Last weekend marked the 14th annual Taste of Atlanta festival. From West Peachtree to Techwood, Tech Square was filled with delightful aromas and delicious food. The event featured over 90 restaurants from across Atlanta, and the VIP experience offered tastings of many different alcoholic drinks. Patrons spent “Taste Coupons” to purchase small portions of a restaurant’s selected dishes and to get a feel for what food Atlanta has to offer.
Unfortunately, the weather was not kind on Saturday. Throughout the day, there was a fine mist and light to heavy drizzle — the kind that fell sideways and ignored umbrellas. There were 40,000 people expected in attendance, and noticeably fewer showed up on Saturday, preferring Sunday’s more optimal forecast.
Despite the precipitation, festival-goers seemed to be in good moods overall, uplifted by the rising scents of cooked meat. New this year was an entirely paperless system: wristbands with RFID chips inside were mailed to the pre-orderers or bought at the gates. These functioned as tickets to enter the event and Taste Coupons to purchase food from the booths, though some ended up not working at the gate.
With WiFi hosted in the now-defunct Wal-Mart, two taps of the wristband on the scanners was all it took to get some food from anywhere in the event. All wristbands started with 10 points, and refilling cost one dollar per point.
Taste of Atlanta was kicked off late Friday afternoon with a party featuring live music and many chefs and restaurants serving food. Part of the proceeds for this day went to The Giving Kitchen, which provides emergency grants to Atlanta restaurants.
Saturday’s and Sunday’s events began at noon and featured the restaurants in addition to a silent auction, whose proceeds went to the Cooking Matters charity. In addition to Tech Square favorites Waffle House, Gyro Bros and Tin Drum, The Melting Pot, Bartaco, Jim ‘n Nick’s BBQ, Zola Italian and several dozen more restaurants lined 5th and Spring Streets.
There were about 10 different barbecue joints, some seafood places, a few East-Asian-cuisine options and several sweeteries, totalling to about 75 restaurants. Additionally, there were several event stages where chefs would cook food while describing their process, ingredients and motivations. These included “Rock Your Taco” at The Chef’s Table, “How to Grow Your Garden” at Eat GA Stage and “Girls Who Grill” at the Big Green Egg Stage.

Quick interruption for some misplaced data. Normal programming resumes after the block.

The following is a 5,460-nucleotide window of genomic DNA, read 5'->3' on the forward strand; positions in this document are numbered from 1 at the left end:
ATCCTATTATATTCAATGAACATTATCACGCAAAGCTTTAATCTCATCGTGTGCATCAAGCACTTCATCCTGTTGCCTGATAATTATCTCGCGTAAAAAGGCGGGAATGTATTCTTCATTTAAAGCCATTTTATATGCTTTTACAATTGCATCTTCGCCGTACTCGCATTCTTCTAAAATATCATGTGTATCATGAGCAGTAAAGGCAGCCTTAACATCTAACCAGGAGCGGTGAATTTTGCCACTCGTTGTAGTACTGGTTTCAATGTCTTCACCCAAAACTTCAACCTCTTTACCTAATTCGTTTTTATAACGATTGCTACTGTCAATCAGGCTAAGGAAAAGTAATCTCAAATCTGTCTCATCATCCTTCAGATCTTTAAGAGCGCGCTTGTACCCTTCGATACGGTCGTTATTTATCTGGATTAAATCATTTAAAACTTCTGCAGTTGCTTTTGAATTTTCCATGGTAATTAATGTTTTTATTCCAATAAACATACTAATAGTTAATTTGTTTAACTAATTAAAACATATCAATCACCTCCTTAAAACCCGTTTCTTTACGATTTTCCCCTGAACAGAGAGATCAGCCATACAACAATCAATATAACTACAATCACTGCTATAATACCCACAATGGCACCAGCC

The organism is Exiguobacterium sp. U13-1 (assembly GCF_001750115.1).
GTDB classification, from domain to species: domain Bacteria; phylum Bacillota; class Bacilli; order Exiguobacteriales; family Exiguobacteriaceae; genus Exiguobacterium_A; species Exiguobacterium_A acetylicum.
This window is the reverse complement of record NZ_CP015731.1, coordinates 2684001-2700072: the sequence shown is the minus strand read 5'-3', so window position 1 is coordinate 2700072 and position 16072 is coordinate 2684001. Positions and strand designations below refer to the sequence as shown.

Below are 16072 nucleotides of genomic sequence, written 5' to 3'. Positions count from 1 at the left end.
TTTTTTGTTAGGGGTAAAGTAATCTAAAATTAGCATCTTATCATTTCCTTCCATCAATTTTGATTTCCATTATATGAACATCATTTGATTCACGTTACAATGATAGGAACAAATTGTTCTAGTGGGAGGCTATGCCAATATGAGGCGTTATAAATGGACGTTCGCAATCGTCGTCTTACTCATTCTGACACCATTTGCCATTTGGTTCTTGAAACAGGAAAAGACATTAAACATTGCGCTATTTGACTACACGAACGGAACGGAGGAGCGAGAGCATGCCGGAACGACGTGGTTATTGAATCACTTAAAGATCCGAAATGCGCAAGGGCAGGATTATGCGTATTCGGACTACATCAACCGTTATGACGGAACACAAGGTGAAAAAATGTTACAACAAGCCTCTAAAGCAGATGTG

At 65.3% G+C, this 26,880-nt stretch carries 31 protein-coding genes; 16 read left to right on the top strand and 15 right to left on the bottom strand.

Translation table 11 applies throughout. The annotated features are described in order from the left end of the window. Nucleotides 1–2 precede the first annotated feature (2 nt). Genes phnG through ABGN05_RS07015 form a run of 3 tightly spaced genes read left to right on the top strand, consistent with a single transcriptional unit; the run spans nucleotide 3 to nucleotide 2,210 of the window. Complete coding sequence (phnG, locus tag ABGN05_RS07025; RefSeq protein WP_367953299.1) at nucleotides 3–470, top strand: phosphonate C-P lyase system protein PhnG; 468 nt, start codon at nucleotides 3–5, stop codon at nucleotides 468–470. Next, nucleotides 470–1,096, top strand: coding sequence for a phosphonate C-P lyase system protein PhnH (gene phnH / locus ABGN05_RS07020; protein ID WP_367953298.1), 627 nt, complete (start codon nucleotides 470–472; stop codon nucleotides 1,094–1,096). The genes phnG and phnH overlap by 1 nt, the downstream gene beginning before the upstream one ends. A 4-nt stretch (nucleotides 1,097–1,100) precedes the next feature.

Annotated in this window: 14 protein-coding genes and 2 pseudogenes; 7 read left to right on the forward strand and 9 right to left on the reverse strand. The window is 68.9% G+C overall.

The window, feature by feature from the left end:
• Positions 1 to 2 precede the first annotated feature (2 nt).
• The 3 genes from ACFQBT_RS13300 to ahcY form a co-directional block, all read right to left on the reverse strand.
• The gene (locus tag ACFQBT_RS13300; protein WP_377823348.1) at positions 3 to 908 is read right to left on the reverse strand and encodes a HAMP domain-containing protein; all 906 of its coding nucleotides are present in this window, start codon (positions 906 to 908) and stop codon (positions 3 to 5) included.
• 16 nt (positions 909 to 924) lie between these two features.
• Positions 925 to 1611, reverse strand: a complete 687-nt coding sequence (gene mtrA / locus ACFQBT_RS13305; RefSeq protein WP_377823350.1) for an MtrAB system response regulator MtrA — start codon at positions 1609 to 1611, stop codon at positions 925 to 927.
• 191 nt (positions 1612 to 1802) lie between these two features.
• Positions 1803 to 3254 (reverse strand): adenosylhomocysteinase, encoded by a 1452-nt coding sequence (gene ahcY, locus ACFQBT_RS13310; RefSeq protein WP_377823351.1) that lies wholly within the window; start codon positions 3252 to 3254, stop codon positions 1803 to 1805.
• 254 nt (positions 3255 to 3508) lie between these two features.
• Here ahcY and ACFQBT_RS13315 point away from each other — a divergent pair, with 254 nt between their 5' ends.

Events in The Kitchen Workshop were focused around letting the patrons cook their own meals, and Carnival’s Kids Corner offered family-friendly recipes and kid-friendly treats.
For those who snagged the limited VIP tickets, the space behind the Conference Center’s parking deck opened up the “Grand Tasting Experience” where nothing cost points to consume. An additional 19 restaurants became available across both days, featuring Maine lobster rolls, miniature chocolate peanut butter pies and the crowd-favorite “Braised Brasstown Beef Short Rib and Udderly Cool Grilled Cheese” by American Food & Beverage.
There were also wine and beer tastings throughout this space, but the locus of inebriation lied in the Barcraft Atlanta tent, where several Barcraft semifinal-
ists whipped up cocktails and where patrons could vote for their favorite to be Taste of Atlanta’s Best Bartender. While parts of the VIP experience were on paved ground, the Barcraft tent and the live music were both on grass — more specifically, mud.
This lessened the experience to the point where the only people at the live music area were the band on Saturday. Wooden boards were set up in the Barcraft tent to walk on, but sandals and heels were the literal downfall of several people in the muddier regions.
Despite the drizzle and mud on Saturday and the clouds casting shadows on Sunday, the mood of the crowd having eaten food could not be dampened. The tastes of Atlanta were not the only things featured last weekend: the spirit of Atlanta was also on display.